Tom had another encounter with another chatty alien. Yep. That gets old. This time, the same Overlord who tortured and interrogated him between Seasons 1 and 2 was his prisoner. The Overlord said a few predictable things about humans and their silly ol' sentiment and their screwed-up planet—things that sounded like they'd been written by Gene Roddenberry. But this time, the encounter was much shorter on words and much longer on action, with a tormented and manipulated Ben present to make sure it wasn't a gabfest. One Roddenberry-style sentence wrapped that part of it up, and then we were back to interesting and unpredictable content.

Now Karen is still out there with a wounded Overlord, Ben has run to join the skitter rebellion, and the surviving Second Massachusetts is on the road to Charleston, where a group of survivors may (or may not) have formed a rudimentary government and restored some modicum of civilization. Anything could happen. Anything.

Deborah Lipp is the co-owner of Basket of Kisses, whose motto is "smart discussion about smart television." She is the author of six books, including "The Ultimate James Bond Fan Book."



"Our best chance of survival is his survival."


"Our best chance of survival is his survival."

If you're not watching this show yet, now's the time to start. Sure, it's "low-brow" (whatever that means) and you have to be on board for genre fiction and alien creatures to enjoy it, but with that caveat, this is juicy fiction that at times is more than that. What does low-brow mean, anyway? I tend to object to the often artificial divide between that which is fun and that which is meaningful. Falling Skies endeavors to be both.

It didn't occur to me until I sat down to write this recap that Homecoming featured not one single alien; no skitters, no mechs, no Overlords.* This episode was a wonderful exercise in what a science fiction television show can do, and doesn't have to do, and the ways in which it can thwart convention. The unseen presence of the aliens was everywhere of course, from the way they invade people's bodies (a motif this week) to their violence, to the threat of their possible appearance at any moment. Naturally, the arduous post-apocalyptic circumstances in which our heroes of the Second Mass live are a direct result of the alien invasion, but it's wonderful to know we can have a great episode without ever seeing a creepy, horrifying skitter.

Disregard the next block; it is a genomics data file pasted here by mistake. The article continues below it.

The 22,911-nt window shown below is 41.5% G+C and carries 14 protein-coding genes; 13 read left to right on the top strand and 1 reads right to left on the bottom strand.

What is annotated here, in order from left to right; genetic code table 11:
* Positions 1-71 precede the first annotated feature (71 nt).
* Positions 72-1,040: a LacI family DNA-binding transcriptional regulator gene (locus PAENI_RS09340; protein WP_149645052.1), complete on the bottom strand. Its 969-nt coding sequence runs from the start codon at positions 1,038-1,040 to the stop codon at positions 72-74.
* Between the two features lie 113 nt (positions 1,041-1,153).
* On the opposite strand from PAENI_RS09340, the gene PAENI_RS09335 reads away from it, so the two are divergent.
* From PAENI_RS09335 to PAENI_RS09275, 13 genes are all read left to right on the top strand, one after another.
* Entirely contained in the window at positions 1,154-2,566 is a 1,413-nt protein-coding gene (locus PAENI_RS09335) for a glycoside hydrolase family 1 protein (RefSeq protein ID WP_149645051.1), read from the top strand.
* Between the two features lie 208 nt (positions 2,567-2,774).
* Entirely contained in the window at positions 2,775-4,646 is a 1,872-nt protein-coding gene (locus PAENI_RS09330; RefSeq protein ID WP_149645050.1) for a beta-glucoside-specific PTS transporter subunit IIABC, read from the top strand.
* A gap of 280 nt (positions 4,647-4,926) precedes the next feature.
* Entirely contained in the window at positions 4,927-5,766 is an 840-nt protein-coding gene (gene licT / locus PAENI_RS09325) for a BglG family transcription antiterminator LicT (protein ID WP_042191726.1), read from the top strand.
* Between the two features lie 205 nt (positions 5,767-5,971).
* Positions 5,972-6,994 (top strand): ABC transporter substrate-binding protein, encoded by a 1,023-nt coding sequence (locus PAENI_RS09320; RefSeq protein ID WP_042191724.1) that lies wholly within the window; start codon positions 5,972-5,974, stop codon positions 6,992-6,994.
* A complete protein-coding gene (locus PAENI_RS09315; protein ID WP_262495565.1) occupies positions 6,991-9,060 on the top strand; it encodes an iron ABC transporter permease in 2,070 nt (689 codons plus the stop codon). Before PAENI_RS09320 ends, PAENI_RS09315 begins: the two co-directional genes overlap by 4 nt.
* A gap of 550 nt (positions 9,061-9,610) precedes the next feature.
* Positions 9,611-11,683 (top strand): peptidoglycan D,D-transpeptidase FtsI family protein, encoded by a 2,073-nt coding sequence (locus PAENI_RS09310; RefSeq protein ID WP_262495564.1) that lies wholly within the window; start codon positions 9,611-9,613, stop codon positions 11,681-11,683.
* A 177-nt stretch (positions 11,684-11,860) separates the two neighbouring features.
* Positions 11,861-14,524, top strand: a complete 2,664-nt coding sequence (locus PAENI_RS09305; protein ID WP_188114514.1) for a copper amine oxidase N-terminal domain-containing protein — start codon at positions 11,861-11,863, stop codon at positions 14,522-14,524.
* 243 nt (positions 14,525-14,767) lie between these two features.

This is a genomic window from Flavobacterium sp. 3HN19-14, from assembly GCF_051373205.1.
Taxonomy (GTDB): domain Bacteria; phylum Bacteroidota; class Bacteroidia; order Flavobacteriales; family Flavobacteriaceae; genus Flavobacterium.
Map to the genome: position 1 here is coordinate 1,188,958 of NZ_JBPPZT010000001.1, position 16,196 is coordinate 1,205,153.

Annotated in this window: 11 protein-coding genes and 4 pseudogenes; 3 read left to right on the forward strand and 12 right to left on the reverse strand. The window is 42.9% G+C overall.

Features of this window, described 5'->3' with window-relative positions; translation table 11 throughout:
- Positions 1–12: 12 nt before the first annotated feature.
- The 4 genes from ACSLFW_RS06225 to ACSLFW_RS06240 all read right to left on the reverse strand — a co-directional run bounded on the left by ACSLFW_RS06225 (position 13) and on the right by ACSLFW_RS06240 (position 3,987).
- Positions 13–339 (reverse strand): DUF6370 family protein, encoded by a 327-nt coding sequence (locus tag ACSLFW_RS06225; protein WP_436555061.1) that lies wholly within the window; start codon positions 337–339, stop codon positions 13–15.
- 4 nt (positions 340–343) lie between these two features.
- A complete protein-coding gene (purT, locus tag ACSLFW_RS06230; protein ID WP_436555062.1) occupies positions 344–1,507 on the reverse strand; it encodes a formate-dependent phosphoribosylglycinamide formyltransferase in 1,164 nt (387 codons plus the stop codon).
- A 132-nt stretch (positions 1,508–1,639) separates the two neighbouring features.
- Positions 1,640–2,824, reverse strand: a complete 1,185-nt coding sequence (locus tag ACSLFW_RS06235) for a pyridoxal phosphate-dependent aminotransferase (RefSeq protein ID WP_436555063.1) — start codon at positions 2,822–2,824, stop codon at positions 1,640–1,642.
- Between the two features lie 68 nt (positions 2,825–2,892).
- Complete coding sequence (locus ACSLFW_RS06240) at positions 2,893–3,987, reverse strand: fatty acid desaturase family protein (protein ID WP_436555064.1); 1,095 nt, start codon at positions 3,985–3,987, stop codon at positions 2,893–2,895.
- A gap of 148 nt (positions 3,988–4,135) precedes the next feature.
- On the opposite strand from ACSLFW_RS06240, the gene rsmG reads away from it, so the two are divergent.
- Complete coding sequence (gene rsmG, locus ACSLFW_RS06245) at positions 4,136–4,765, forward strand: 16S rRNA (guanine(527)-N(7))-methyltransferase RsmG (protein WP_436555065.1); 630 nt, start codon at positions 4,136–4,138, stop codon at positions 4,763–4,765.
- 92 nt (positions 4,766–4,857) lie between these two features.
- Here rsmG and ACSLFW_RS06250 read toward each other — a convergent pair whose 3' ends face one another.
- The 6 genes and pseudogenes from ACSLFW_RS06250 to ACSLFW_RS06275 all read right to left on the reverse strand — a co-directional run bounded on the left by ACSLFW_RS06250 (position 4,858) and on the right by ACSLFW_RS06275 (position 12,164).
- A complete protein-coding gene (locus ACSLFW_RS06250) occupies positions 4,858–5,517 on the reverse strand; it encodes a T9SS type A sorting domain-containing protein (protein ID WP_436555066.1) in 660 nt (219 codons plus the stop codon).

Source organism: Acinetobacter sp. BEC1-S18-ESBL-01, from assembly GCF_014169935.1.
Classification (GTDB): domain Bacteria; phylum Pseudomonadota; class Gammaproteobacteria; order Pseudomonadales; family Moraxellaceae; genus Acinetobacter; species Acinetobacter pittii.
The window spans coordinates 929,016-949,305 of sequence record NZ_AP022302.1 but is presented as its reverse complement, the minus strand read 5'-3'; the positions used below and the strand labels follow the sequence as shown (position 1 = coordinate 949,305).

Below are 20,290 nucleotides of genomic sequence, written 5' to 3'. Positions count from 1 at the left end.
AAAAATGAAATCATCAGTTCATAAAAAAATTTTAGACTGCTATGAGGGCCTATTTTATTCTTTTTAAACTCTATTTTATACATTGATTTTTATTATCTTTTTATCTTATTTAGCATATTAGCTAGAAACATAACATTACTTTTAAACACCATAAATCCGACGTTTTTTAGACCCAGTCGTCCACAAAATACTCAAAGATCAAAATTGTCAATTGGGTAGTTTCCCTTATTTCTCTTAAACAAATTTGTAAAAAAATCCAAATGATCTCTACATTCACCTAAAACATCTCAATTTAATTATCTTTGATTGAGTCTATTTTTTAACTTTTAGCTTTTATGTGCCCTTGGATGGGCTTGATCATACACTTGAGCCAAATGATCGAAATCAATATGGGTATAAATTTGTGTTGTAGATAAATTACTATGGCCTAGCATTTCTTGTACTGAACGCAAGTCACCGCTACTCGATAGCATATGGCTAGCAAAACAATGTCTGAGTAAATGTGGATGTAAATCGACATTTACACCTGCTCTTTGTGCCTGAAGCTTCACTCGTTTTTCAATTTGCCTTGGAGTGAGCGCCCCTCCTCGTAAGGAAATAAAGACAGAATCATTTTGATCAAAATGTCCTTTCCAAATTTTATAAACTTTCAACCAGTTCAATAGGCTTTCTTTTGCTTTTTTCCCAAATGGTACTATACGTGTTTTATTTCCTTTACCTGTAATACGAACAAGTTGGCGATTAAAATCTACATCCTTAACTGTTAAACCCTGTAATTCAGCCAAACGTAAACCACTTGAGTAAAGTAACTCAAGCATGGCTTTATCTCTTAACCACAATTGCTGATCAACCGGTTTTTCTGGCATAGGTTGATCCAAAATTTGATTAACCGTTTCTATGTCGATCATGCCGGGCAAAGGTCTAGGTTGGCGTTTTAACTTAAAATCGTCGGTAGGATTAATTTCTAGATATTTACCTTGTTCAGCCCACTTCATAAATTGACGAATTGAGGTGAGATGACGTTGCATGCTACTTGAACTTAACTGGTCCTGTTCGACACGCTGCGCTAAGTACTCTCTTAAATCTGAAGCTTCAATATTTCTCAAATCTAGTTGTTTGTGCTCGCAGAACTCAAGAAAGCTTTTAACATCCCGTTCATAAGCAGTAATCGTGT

*Newbie catch-up: Skitters are lizard/arachnid aliens who serve as foot soldiers in the invasion of Earth. Mechs are their deadly mechanical servants. Overlords are Roswell-style "grays" about whom we know very little, except that they're in charge.

Not that there weren’t creepy or horrifying parts. The scene when Maggie and Hal come across a pile of leaves that turns out to be a barely-concealed burial ground for de-harnessed teens (hang in there, I explain harnesses below)  absolutely fit the bill. It was strange stuff for sure, right out of a horror movie, but it also had an odd, alien shape to it. The burial space was subtly reminiscent of the pod shape we've such teens sleep in, in past episodes. The woodsy setting with fall leaves covering bluish bodies lent an eerie naturalism to the scene, and then, of course, there was the jump moment, where Karen predictably awakens.

This show has suffered from too many coincidences, as I've pointed out in past recaps. How pleasing, then, to find the script this week specifically addresses the point: Karen, Hal's girlfriend prior to being captured, cannot possibly be so close to their location by coincidence. The Second Mass is about six hundred miles from where they were when Karen was captured. She didn't just happen to show up, near death and in need of rescue, only a mile or so from the unit's current location. She must have been planted somehow, and is therefore threatening.

Karen's presence takes a surprising turn, as Ben finds himself drawn to another formerly-harnessed teen. I have written in the past that Ben's superpowers (the video clip below spells them out pretty nicely) give us hints about what the skitters themselves must be like.* Instead, the superpowers are going to take these kids on a very different journey, as we see in the episode's final moments, and I can't guess what comes next.